Placenta Encapsulation

How to Lotus Birth & Encapsulate Placenta

Tara, PBi-Certified Placenta Encapsulationist

If you want to have a lotus birth AND encapsulate, here are three ways to do so:

#1 Way) Keep baby connected to umbilical cord and the placenta for up to 4 hours. This is the easiest way to keep the placenta fit for encapsulation and allows the new mom to receive the highest # of placenta capsules; while baby gets a gentle transition into the world and receives the benefits of a lotus birth. DO NOT exceed 4 hours before separating baby from placenta.

During the lotus period, keep the placenta in a bowl of ice and cover to prevent spoilage. Afterwards, put the placenta in a food-safe container or Ziploc bag and store in the fridge until the day of encapsulation.

#2 Way) This method is similar to the one above, but allows baby to stay attached to the cord and the placenta for a longer period of time. What you do is put the placenta in a small thermal bag with a zipper around the top. Buy 6 freezer ice packs that fit in this bag and put 2 of these packs in freezer. Within 4 hours of the placenta being born, put the placenta in a food-safe container. Then you are going to put a frozen pack on the bottom of bag + one on top of placenta + another on the side. Zip it up with baby’s umbilical cord coming out of the corner of the zipped up bag.

Rotate out the ice packs regularly. I recommend keeping a thermostat in the cooler to be certain the temperature remains a constant 40 degrees F or below. The placenta can remain like this for up to 48 hours. Baby gets an even gentler transition into the world and you get the full amount of placenta capsules. Win-win. Keep in mind that not all hospitals will allow this method and not all parents want to deal with a baby still attached to his cord.

#3 Way) At 4 hours postpartum sever a large portion of placenta to encapsulate. Put it in the fridge. The remaining piece of placenta attached to the cord can stay intact until it falls off naturally. This method is a modified version of a lotus birth. On the encapsulation side of things, you will receive fewer capsules.

When baby is born, it only has 2/3rd of blood; 1/3rd remains in the umbilical cord and placenta.

My Experience

As a PBi-Certified Placenta Encapsulationist, I advocate that all my expectant mom’s delay cord clamping, whether or not they do a lotus birth. I always know when a baby is lucky enough to experience this, or one of the above modified lotus birth choices, because they are more calm with great circulation. I see this time and time again.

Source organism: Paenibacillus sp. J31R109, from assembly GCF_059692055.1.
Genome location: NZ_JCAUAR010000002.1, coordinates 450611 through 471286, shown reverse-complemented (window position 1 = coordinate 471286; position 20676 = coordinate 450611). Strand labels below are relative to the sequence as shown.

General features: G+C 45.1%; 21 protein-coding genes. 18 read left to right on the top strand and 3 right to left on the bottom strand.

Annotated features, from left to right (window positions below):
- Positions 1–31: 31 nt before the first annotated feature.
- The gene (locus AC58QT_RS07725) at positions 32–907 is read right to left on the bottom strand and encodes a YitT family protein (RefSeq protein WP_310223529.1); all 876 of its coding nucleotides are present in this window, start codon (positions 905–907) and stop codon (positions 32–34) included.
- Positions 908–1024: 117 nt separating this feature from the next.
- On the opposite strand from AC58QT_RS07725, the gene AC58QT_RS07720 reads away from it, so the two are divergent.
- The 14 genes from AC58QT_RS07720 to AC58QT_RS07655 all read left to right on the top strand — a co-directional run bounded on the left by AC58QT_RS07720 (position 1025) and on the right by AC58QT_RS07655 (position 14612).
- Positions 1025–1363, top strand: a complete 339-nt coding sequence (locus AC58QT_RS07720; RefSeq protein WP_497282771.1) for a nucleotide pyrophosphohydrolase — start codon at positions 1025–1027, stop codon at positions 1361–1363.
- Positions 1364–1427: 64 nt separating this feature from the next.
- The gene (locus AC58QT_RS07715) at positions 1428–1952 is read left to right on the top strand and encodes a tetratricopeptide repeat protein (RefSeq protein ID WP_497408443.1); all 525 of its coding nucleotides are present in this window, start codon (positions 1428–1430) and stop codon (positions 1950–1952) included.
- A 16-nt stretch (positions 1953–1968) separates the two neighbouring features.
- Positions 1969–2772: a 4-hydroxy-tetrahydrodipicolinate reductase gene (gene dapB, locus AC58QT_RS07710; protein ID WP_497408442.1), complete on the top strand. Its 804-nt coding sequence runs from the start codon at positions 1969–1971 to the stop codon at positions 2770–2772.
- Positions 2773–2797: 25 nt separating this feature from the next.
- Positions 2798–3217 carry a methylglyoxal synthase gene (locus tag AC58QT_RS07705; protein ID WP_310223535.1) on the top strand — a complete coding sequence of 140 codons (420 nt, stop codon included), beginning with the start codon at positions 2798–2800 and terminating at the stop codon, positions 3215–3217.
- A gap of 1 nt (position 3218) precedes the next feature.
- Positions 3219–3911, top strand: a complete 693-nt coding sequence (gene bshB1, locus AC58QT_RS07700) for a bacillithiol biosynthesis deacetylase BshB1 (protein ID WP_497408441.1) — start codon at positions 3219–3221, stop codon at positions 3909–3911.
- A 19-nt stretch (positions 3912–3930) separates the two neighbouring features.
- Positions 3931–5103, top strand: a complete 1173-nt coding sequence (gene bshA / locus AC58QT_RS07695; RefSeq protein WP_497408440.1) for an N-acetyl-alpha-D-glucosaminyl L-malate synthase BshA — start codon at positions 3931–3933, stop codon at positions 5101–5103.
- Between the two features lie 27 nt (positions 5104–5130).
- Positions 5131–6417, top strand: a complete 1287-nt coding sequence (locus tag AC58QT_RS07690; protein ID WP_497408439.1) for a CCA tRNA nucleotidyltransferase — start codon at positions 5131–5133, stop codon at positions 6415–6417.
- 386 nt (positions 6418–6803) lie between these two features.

I am trained in Traditional Chinese Medicine (TCM). Part of this method entails draining the blood from placental veins prior to cooking the placenta with special herbs. When parents request delayed cord clamping this process is about 10 minutes to complete. When parents allow baby’s cord to be cut right away it takes about 45 minutes to drain blood. That’s a lot of blood going down drain, rather than in baby; blood rich in white blood cells, iron, and stem cells.

Ask your doctor to delay cord clamping.

Final Note

A placenta should be encapsulated within 72 hours of birth or placed in the freezer in a sealed container. This way you will receive the most hormones which are inside the placental tissue. If the placenta is encapsulated after 3 days (even if kept cool/unspoiled) the capsules will be less potent from a hormonal point of view because they begin to metabolize and change. There, got my geek-on. That said, the iron and other nutrients take longer to break down and are still beneficial.

I hope that the above options offer you (and your baby) a gentle birth while gaining the benefits of your placenta capsules.

Once we had the placenta wrapped up and secure it was a small bundle to carry with our baby. Because we already need to gently carry baby, it’s not a big deal to have to gently carry the placenta. It felt good to be soft with our newborn – no cutting. Peaceful beginnings are good beginnings. (dad of 2 lotus babies)

Benefits of Short-Term Lotus Birth

Delayed Cord Clamping

10 Things You Don’t Know about Placenta


Buckley, S. (2010). Lotus and Undisturbed Birth. Retrieved at

Daily Mail Reporter (2013). The Rise of ‘Lotus Births’.  Retrieved at

Gaskin, I. (2003).  Ina May’s Guide to Childbirth. New York, New York: Bantam Books

Lim, R. (2001). After The Baby’s Birth: A Complete Guide For Postpartum Women. Berkeley, CA: Celestial Arts

Lim, R. (2010). Placenta the Forgotten Chakra. Bali, Indonesia: Half Angel Press

Rachana, S. (2012). Lotus Birth.

Selander, J. (2013). Placenta Benefits.Info. Las Vegas, Nevada

Photo Credit: Thank you Cassie Emmett, for this beautiful photo at

May all bellies (and babies) be happy!

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